Timothy W. Tuttle & Associates
Volume 6 Edition 2 Please email comments to firstname.lastname@example.org Feb 2010
Major Tax Deadlines
For February 2010
* February 1 - Employers must provide 2009 W-2
statements to employees.
* February 1 - Payers must provide 2009 Form 1099s to payees. (Brokers have until February 16 to provide Form 1099-B and consolidated statements to customers.)
* February 1 - Employers must generally file Form 941 for the fourth quarter of 2009 and pay any tax due.
* February 1 - Employers must generally file 2009 federal unemployment tax returns and pay any tax due.
* February 16 - Deadline for providing Forms 1099-B and 1099-S to recipients.
For March 2010
* March 1 - Farmers and fishermen who did not make 2009 estimated tax payments must file 2009 tax returns and pay taxes in full.
NOTE: Businesses are required to make federal tax deposits on dates determined by various factors that differ from business to business.
Payroll tax deposits: Employers generally must deposit Form 941 payroll taxes (income tax withheld from employees' pay and both the employer's and employees' share of social security taxes) on either a monthly or semiweekly deposit schedule. There are exceptions if you owe $100,000 or more on any day during a deposit period, if you owe $2,500 or less for the calendar quarter, or if your estimated annual liability is $1,000 or less.
* Monthly depositors are required to deposit payroll taxes accumulated within a calendar month by the fifteenth of the following month.
* Semiweekly depositors generally must deposit payroll taxes on Wednesdays or Fridays, depending on when wages are paid.
For more information on tax deadlines that apply to you or your business, contact our office.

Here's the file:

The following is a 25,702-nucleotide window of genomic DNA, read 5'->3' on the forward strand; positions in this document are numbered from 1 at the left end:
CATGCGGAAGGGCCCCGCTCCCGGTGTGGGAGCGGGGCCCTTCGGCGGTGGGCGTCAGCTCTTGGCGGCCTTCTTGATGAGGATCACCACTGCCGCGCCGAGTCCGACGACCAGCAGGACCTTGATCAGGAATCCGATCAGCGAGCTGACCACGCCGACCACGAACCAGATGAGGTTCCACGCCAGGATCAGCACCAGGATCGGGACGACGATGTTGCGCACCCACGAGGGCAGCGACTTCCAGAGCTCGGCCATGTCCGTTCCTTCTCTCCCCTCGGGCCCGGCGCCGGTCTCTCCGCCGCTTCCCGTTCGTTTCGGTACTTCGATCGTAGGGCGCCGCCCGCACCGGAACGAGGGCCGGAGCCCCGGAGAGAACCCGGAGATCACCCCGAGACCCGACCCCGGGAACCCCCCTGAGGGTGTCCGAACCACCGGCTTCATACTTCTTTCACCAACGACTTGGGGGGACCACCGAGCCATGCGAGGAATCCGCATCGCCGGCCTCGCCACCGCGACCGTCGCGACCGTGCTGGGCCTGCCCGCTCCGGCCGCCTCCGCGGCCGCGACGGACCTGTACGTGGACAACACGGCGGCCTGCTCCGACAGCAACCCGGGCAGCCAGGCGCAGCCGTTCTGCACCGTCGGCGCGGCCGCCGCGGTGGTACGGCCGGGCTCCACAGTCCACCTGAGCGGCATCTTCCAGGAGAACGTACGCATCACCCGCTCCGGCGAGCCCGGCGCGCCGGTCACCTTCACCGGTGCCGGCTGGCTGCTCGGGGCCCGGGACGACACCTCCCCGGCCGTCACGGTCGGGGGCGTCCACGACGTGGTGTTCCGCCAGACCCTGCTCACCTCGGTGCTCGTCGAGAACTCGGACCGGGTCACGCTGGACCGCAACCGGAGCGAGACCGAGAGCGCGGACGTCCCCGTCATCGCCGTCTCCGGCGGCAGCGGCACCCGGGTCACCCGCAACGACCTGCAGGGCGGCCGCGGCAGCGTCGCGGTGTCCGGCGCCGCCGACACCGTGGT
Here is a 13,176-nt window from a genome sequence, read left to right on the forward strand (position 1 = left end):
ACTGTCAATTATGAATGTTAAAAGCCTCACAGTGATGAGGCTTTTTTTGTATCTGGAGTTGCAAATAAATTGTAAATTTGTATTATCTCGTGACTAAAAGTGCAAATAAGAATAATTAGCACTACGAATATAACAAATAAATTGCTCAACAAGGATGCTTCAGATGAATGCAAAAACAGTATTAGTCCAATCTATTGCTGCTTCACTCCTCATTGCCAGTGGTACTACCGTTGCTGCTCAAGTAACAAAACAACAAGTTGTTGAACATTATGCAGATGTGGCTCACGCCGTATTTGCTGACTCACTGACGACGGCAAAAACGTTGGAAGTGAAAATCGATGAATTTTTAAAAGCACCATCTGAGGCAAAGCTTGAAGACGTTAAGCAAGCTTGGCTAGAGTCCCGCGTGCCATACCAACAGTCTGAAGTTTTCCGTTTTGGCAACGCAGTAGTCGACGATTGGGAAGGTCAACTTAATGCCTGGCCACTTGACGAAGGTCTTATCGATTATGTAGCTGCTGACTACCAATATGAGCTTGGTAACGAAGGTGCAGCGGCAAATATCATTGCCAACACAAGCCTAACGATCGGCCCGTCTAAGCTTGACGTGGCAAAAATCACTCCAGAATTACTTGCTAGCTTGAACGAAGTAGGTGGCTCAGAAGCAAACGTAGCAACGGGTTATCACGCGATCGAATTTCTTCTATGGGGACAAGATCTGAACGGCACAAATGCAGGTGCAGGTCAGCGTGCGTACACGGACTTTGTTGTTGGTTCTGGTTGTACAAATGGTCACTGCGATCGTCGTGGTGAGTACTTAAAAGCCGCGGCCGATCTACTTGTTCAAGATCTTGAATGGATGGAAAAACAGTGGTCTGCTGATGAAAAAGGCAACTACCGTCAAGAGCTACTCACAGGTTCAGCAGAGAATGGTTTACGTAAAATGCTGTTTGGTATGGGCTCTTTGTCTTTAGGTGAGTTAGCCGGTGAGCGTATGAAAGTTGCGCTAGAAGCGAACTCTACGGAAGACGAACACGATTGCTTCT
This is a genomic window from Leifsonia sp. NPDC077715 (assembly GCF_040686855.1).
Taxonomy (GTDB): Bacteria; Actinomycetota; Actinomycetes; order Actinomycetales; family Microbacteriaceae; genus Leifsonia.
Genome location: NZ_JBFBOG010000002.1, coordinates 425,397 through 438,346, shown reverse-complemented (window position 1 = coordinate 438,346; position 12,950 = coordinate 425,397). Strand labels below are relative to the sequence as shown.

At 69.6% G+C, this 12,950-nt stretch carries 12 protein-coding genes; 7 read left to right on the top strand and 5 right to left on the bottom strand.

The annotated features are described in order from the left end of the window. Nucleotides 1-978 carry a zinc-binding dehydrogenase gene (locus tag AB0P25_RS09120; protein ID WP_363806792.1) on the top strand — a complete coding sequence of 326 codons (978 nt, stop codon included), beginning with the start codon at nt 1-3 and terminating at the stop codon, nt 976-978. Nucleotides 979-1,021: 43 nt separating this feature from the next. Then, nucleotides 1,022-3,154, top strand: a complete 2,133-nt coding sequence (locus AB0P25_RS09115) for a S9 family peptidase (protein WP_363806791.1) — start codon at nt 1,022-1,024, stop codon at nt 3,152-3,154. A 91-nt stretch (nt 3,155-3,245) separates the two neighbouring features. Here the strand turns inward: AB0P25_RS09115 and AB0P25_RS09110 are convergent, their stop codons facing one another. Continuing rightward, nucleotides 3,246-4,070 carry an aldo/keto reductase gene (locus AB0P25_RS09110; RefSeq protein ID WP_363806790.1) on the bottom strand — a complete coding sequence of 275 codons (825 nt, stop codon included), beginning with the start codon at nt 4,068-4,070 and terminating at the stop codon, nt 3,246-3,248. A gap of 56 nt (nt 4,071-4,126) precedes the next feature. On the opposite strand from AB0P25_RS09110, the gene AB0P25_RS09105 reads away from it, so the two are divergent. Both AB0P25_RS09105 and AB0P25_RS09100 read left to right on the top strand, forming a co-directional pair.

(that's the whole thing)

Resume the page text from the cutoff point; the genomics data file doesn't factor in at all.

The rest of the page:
What's New in Taxes:
New law provides early deduction for Haiti
On January 22, President Obama signed a law that could give you an early tax deduction for contributions you make for earthquake relief in Haiti.
If you itemize deductions on your return, you may elect to take a charitable deduction on your 2009 return for contributions you made for qualified Haiti disaster relief. The contributions must have been made after January 11, 2010, and before March 1, 2010.
The law also provides another way to substantiate these charitable contributions. Normally, you would need a bank record or written communication from the charity to back up your deduction. However, under the new law if you make a monetary contribution through your cell phone via a text message, you may use your telephone bill to substantiate your contribution. The telephone bill must show the name of the charitable organization, the date of the contribution, and the amount of the contribution.
If you claim a Haiti relief deduction on your 2009 return, you may not also claim it on your 2010 return (which you will be filing in 2011). You should compare the tax benefit of a 2009 deduction or a 2010 deduction. For 2009, higher-income taxpayers have a limit on their total itemized deductions. This limit is eliminated for 2010, so the deduction may actually provide a bigger tax break if taken on your 2010 tax return.
If you need additional information or filing assistance, please contact our office.
Take a tax deduction for worthless stock
Financial firms, car manufacturers, clothing retailers. As an investor, you know businesses in these industries went through bankruptcy proceedings in recent months — events that are painful to remember if you owned stock in a now defunct company. Once the investment is worthless, you might prefer to forget about it.
Not so fast! Even if a stock has no value on a securities exchange, you may still get some benefit in the form of a tax deduction.
How it works. When you own securities, such as stocks, stock rights, or bonds that become completely worthless, you can claim a capital loss on your tax return. You report the loss in the year the investment loses all value, using the last day of the year as the disposal date no matter when the stock stopped trading. That's important because it affects whether you have a short- or long-term capital loss.